When Grand Marshal Brinado eventually retired, his successor continued his policies. The legacy of his tenure still affects the modern Lendosan Army.
In 142 AP, Emperor Ravamiro died, and his chosen heir became entangled in a succession dispute. The new Emperor Virantoro, while recognised by the Council, was not actively supported by it, and with the army and security forces all loyal to the Council, Virantoro was weak. His challenger was General Fero Dago, formerly an officer of the Imperial Army and husband of Emperor Ravamiro's daughter.
Dago, while the son of a minor noble, was not important enough to gain senior rank instantly, and so worked his way up the chain of command in the normal fashion. As such, he was relatively well respected by the army at large, and most likely counted on support from it. He was, however, disappointed - the army's leader, Grand Marshal Malduro (a protégé of Brinado), managed to keep the bulk of the armed forces neutral. The Council steadfastly refused to intervene with force, and only consented to intervene politically after a great number of concessions by Emperor Virantoro. Dago's challenge was eventually defeated. More importantly for the Imperial Army, however, the idea of military impartiality in political disputes had been firmly established.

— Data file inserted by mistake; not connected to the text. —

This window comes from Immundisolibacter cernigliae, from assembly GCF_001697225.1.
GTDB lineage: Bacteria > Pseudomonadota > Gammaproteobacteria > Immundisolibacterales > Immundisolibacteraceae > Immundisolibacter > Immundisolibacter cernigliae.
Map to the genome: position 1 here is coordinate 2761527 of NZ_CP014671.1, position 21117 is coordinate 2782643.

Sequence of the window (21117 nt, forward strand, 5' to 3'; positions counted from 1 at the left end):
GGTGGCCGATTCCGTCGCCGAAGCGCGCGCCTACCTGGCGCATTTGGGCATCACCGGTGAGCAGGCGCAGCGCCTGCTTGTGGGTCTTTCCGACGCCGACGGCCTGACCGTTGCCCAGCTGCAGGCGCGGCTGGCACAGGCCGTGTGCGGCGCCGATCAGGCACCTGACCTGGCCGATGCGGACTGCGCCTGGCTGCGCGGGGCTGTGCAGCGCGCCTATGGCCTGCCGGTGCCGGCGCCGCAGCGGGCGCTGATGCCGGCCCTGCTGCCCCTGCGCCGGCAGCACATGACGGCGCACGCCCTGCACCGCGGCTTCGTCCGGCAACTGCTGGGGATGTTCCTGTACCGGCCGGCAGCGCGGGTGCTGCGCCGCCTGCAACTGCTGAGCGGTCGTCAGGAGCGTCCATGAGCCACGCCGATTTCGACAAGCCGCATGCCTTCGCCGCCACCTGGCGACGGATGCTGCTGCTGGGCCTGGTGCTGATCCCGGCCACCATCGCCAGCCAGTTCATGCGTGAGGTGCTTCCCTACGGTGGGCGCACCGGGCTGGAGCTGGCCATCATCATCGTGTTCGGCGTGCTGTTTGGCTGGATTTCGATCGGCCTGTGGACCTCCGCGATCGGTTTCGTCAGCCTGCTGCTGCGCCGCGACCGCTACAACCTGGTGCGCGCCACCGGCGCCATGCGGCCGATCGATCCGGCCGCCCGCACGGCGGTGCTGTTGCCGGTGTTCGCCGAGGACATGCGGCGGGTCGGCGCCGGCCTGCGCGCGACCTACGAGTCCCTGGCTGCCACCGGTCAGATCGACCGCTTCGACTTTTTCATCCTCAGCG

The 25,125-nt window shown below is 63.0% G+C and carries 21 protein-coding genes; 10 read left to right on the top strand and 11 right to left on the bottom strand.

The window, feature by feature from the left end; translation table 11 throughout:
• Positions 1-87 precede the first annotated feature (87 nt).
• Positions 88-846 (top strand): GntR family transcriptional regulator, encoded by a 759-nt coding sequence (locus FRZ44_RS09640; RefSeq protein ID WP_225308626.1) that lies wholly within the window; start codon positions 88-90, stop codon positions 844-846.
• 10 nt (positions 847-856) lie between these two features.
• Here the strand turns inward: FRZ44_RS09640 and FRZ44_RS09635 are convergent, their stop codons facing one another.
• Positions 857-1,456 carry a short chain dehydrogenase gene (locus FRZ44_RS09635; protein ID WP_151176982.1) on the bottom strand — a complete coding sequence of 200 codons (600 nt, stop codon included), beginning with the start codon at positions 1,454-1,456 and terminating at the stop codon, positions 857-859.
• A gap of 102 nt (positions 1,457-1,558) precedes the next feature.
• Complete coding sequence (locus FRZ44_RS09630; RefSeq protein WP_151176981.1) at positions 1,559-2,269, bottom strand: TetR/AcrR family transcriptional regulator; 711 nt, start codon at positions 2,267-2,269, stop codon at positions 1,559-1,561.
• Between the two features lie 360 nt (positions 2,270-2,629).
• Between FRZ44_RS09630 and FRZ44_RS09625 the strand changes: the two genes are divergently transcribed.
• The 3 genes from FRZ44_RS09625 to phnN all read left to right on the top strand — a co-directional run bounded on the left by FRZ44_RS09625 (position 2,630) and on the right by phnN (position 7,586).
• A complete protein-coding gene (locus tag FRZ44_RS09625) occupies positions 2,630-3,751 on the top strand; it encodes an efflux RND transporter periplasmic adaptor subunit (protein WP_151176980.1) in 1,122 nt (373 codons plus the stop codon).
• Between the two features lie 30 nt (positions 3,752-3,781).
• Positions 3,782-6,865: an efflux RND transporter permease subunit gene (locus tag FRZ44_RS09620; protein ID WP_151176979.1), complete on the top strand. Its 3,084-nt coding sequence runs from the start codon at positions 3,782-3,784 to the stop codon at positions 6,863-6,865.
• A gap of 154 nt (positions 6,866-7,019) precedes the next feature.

The military continued to function as normal until 202 AP, when a minor monarchist insurrection occured in the garrison of Benali (a small town just outside the capital). To this day, it is unclear what sparked the mutiny, as there was little popular support for the Emperor among regular troops. It is suspected that the problems arose as the result of the views of the unit's commanders, not out of the ranks themselves, and that most of the soldiers were simply following orders. Nevertheless, the remainder of the army (still under a pro-Council Grand Marshal) responded quickly to subdue the mutiny. After brief fighting, the rebels surrendered. The commanders of the mutinous unit were hanged.